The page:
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Wednesday, 20 November 2019

Those two were real class, at the end : Responses by Tweet (and not) to La belle époque (2019)

Responses by Tweet (and not) [an accreting list] to La belle époque (2019)

More views of - or before - Cambridge Film Festival 2019 (17 to 24 October)
(Click here to go directly to the Festival web-site)

20 November

Responses by Tweet (and not) [an accreting list] to La belle époque (2019)

Key film-references (in order of significance) :

* The Game (1997)
* Midnight in Paris (2011)
* Westworld (1973)
* The Truman Show (1998)
* Les Beaux Jours (Bright Days Ahead) (2013)
* A Fish called Wanda (1988)
* Nathalie (2001)
* Souvenir (2016)

A film whose (unexplained**) opening, which we may have forgotten by the time of its descent into romantic comedy (which are usually either 'ardour cooled' [Le Week-End (2013)], or 'hate at first sight' [You've Got Mail (1998)]), promised more interesting fare, as if a significant riff on The Game (1982) and others (as just listed) :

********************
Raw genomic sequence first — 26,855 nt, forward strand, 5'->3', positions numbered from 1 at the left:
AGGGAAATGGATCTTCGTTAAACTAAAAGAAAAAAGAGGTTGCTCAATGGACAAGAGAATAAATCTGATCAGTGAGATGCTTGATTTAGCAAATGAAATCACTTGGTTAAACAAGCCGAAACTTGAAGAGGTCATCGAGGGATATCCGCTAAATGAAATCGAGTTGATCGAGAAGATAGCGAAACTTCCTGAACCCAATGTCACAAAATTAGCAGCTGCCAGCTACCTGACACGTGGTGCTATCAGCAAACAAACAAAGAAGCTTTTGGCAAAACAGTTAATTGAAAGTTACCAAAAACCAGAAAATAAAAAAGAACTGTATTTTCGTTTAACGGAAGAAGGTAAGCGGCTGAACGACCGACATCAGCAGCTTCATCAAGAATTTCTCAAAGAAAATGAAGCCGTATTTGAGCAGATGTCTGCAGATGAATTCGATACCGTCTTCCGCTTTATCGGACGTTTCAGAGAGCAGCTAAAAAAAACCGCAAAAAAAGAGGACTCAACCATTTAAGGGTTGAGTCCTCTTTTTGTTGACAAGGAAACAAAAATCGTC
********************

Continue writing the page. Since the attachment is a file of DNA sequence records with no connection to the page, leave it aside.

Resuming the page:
In its own terms, it got us to where it wanted, but its ideas could probably have done with being thinned out, so that - some adept pacing and editing apart, which certainly kept the story's tick-over going in the important moments - it did not feel as if some strands had been mimetic of the possibility of something more, but essentially thrown out (but kept in) as misleading pointers (rather than feeling like 'true' misdirections) and / or ideas that had been sent down a dead end :

For a film, itself shot on a set, that is largely set on a set, it is necessarily likely to get quite a bit Sunset Blvd. (1950) [not to say Mulholland Drive (2001)].


Other references :

* Hope Springs (2012)
* Les émotifs anonymes (Romantics Anonymous) (2010)
* The Pornographer (2001)
* Le Week-End (2013)
* Absolute Beginners (1986)


Unless stated otherwise, all films reviewed were screened at Festival Central (Arts Picturehouse, Cambridge)

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